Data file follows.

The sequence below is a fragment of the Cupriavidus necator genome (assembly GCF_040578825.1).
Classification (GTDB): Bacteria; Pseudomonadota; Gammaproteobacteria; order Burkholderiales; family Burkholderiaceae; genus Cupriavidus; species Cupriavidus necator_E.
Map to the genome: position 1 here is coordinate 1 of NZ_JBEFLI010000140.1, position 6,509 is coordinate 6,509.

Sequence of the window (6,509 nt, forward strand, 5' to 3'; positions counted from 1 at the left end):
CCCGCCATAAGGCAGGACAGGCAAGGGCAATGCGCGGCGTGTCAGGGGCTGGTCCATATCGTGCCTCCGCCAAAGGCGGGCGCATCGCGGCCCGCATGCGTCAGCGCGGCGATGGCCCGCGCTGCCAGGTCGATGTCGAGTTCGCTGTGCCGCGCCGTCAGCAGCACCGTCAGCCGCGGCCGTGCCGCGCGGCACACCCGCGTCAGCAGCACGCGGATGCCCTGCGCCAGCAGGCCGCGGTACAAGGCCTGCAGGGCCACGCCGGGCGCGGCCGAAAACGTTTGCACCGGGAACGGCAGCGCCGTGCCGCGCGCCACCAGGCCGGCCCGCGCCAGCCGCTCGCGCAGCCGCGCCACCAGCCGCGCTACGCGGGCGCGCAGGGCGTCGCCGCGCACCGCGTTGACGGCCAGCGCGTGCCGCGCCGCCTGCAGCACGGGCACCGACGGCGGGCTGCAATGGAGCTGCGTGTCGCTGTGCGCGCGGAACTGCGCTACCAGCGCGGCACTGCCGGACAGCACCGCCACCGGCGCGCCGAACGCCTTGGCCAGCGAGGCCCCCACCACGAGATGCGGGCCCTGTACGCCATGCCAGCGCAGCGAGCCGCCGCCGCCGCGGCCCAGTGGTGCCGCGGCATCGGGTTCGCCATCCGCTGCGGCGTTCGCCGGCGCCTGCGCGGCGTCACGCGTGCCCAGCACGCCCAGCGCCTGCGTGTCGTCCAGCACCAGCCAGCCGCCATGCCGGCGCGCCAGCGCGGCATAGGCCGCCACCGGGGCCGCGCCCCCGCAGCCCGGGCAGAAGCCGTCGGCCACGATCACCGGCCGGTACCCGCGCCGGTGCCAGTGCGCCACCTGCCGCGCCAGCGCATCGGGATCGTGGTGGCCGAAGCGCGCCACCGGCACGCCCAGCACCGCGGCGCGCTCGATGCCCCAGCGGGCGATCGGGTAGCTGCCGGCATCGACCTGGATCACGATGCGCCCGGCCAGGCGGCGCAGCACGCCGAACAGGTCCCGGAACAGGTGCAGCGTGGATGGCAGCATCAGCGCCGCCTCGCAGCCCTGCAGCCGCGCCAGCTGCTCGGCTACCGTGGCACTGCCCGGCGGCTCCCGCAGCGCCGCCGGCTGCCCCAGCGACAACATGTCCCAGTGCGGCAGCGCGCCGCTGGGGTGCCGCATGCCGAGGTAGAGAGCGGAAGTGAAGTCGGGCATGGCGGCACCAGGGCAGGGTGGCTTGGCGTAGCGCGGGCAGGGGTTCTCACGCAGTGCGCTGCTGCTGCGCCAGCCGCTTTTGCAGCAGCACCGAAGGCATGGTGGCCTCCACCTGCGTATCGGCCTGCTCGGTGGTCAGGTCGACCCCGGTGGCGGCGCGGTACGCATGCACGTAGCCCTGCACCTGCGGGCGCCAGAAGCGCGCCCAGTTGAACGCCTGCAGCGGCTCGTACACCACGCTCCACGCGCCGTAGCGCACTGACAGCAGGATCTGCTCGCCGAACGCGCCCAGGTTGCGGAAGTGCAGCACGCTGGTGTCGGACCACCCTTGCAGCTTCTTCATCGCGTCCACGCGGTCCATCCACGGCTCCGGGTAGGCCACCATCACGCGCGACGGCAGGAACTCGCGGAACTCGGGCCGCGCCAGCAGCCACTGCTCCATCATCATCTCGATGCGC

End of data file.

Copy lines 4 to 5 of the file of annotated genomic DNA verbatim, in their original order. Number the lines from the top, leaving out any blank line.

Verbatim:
Sequence of the window (6,509 nt, forward strand, 5' to 3'; positions counted from 1 at the left end):
CCCGCCATAAGGCAGGACAGGCAAGGGCAATGCGCGGCGTGTCAGGGGCTGGTCCATATCGTGCCTCCGCCAAAGGCGGGCGCATCGCGGCCCGCATGCGTCAGCGCGGCGATGGCCCGCGCTGCCAGGTCGATGTCGAGTTCGCTGTGCCGCGCCGTCAGCAGCACCGTCAGCCGCGGCCGTGCCGCGCGGCACACCCGCGTCAGCAGCACGCGGATGCCCTGCGCCAGCAGGCCGCGGTACAAGGCCTGCAGGGCCACGCCGGGCGCGGCCGAAAACGTTTGCACCGGGAACGGCAGCGCCGTGCCGCGCGCCACCAGGCCGGCCCGCGCCAGCCGCTCGCGCAGCCGCGCCACCAGCCGCGCTACGCGGGCGCGCAGGGCGTCGCCGCGCACCGCGTTGACGGCCAGCGCGTGCCGCGCCGCCTGCAGCACGGGCACCGACGGCGGGCTGCAATGGAGCTGCGTGTCGCTGTGCGCGCGGAACTGCGCTACCAGCGCGGCACTGCCGGACAGCACCGCCACCGGCGCGCCGAACGCCTTGGCCAGCGAGGCCCCCACCACGAGATGCGGGCCCTGTACGCCATGCCAGCGCAGCGAGCCGCCGCCGCCGCGGCCCAGTGGTGCCGCGGCATCGGGTTCGCCATCCGCTGCGGCGTTCGCCGGCGCCTGCGCGGCGTCACGCGTGCCCAGCACGCCCAGCGCCTGCGTGTCGTCCAGCACCAGCCAGCCGCCATGCCGGCGCGCCAGCGCGGCATAGGCCGCCACCGGGGCCGCGCCCCCGCAGCCCGGGCAGAAGCCGTCGGCCACGATCACCGGCCGGTACCCGCGCCGGTGCCAGTGCGCCACCTGCCGCGCCAGCGCATCGGGATCGTGGTGGCCGAAGCGCGCCACCGGCACGCCCAGCACCGCGGCGCGCTCGATGCCCCAGCGGGCGATCGGGTAGCTGCCGGCATCGACCTGGATCACGATGCGCCCGGCCAGGCGGCGCAGCACGCCGAACAGGTCCCGGAACAGGTGCAGCGTGGATGGCAGCATCAGCGCCGCCTCGCAGCCCTGCAGCCGCGCCAGCTGCTCGGCTACCGTGGCACTGCCCGGCGGCTCCCGCAGCGCCGCCGGCTGCCCCAGCGACAACATGTCCCAGTGCGGCAGCGCGCCGCTGGGGTGCCGCATGCCGAGGTAGAGAGCGGAAGTGAAGTCGGGCATGGCGGCACCAGGGCAGGGTGGCTTGGCGTAGCGCGGGCAGGGGTTCTCACGCAGTGCGCTGCTGCTGCGCCAGCCGCTTTTGCAGCAGCACCGAAGGCATGGTGGCCTCCACCTGCGTATCGGCCTGCTCGGTGGTCAGGTCGACCCCGGTGGCGGCGCGGTACGCATGCACGTAGCCCTGCACCTGCGGGCGCCAGAAGCGCGCCCAGTTGAACGCCTGCAGCGGCTCGTACACCACGCTCCACGCGCCGTAGCGCACTGACAGCAGGATCTGCTCGCCGAACGCGCCCAGGTTGCGGAAGTGCAGCACGCTGGTGTCGGACCACCCTTGCAGCTTCTTCATCGCGTCCACGCGGTCCATCCACGGCTCCGGGTAGGCCACCATCACGCGCGACGGCAGGAACTCGCGGAACTCGGGCCGCGCCAGCAGCCACTGCTCCATCATCATCTCGATGCGC